Saturday, December 24, 2016

Back to the Goddess



Before Christ, and Christianity, there were goddess cultures. There is some speculation that the development of language in a culture lead to the demise of the goddess worship in that culture. In The Alphabet Versus the Goddess: The Conflict Between Word and Image, Leonard Slain argues that learning written language, especially alphabetic language, changes the human brain in a way that emphasizes linear thinking over holistic thinking. As these changes occurred in cultures, the culture moved away from goddess worship and shifted towards a male deity. Patriarchy had to start somewhere, and this is as good a theory as I’ve found to explain this. 

I also believe that much of what passes for male and female traits is based on our brain hemispheric structure. Historically, that which is more left brain, literal, logical thinking has been assigned to male gender and that which is more right brain, creative, relational thinking, has been assigned to female gender. The thing is, though, most of us humans have both hemispheres. 

We seem to love to divide our parts up. For a while I divided up my own self into this quest for knowledge which left my body to fend for itself. And it did. It ate only when it could, since my brain did not plan out meals for it or think through what kind of nutrition it might need. It grabbed bags of mixed nuts and cartons of yogurt off the shelves and ate while sitting in classrooms. My brain told it that it didn’t need breakfast and was rarely hungry. Once I completed a couple of graduate degrees and decided that maybe my head was full enough, I took a look at my neglected body. 

The yoga practice that I had cultivated for years was long gone, as well as the circuit training and strength building I had done in my thirties and forties. I wasn’t riding bikes with my kids or taking long walks, or moving the lawn, or pulling weeds. My body became afraid to move and wasn’t eager to try to stretch again. I sat at a desk for my job, and sat for more hours in classrooms. The rise of kids getting diagnosed with attention deficit problems reinforced this idea that humans should be able to just sit around all day and take in information. Ugh.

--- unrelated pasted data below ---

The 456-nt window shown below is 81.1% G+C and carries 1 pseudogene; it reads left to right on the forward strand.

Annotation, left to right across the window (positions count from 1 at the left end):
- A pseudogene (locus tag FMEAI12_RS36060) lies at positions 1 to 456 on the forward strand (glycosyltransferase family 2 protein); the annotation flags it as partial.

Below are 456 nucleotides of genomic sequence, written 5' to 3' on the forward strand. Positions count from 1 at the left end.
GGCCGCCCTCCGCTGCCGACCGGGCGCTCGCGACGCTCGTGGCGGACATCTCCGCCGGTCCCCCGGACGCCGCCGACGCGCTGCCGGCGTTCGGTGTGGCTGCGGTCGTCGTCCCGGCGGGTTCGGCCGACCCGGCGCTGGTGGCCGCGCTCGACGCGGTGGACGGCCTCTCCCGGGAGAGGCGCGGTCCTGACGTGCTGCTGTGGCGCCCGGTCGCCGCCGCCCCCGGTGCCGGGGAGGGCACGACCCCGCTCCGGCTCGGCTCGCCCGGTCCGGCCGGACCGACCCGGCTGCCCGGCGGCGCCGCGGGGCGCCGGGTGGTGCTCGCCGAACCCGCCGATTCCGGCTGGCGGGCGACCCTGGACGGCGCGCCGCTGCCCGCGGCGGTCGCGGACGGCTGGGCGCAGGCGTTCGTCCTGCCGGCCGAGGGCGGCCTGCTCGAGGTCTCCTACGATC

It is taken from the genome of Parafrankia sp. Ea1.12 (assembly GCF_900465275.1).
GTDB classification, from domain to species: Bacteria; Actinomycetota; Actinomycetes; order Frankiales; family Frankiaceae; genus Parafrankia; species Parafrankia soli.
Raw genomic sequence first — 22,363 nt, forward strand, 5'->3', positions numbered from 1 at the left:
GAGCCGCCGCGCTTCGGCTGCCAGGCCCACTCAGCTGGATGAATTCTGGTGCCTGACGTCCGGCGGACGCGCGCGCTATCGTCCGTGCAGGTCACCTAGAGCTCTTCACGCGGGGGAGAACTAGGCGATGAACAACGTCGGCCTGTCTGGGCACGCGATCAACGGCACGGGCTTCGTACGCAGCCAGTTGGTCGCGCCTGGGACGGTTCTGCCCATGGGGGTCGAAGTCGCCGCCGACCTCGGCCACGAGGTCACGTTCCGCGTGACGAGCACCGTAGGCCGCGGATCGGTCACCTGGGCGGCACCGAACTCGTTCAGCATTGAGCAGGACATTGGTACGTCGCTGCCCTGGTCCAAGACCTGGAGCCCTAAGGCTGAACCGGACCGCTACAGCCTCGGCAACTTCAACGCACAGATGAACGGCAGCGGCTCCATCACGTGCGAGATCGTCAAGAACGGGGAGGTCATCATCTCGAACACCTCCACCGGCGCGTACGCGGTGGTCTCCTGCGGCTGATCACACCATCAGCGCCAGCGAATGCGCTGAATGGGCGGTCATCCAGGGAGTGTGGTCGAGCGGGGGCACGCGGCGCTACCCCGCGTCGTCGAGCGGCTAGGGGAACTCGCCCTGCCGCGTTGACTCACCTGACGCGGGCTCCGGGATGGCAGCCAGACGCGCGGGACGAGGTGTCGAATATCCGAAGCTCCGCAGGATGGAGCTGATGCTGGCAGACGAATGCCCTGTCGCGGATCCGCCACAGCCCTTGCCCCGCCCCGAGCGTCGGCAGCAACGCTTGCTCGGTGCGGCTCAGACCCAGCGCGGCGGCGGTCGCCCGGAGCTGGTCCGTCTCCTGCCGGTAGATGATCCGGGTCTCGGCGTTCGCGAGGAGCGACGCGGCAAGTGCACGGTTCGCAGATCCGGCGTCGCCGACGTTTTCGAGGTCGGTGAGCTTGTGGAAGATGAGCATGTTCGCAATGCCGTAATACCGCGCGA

So what does this have to do with goddess culture? I think of goddess culture as one that nurtures body and mind, not just mind. I think of goddess culture as a way of life that embraces all of who we are, without making things separate. A way of living that is connected, my brain is connected to my body, they work marvelously together, they need each other. 

This morning, I did strength training and yoga, and ate a wonderful breakfast of sweet potato with yogurt and granola. I had to think ahead to have the food on hand that would both delight and nourish me. I’ve stopped telling myself that I don’t need breakfast. I love breakfast, and I love eating. I am learning about nutrition the way I’ve been learning so many other things, but this learning is incredibly personal, because it is about nurturing my own body. Not taking it for granted, nor looking at it as the marketing culture would have me do, but actually understanding the way this body is connected to the earth by way of what I eat and how I move. Realizing that how I am in my body, affects how I am in my mind and also in my life. How I move literally transforms how I move in the world. Strong, resilient, connected, goddess. 

The Alphabet Versus the Goddess: The Conflict Between Word and Image; by American surgeon Leonard Shlain, published by Viking Press in 1998.

Sunday, November 29, 2015

You Can't Always Get

What you want, what’s that about? Seriously, what is what we want about? I’m been thinking about this lately. Thinking about what I want and how do I get what I want, and how important is this. I think it is important, and I’m not quite sure why, but it has something to do with efficacy. Efficacy literally means; the ability to produce a desired or intended result. If we don’t know what we want, how to we produce a life we desire, a life that is meaningful, intentional?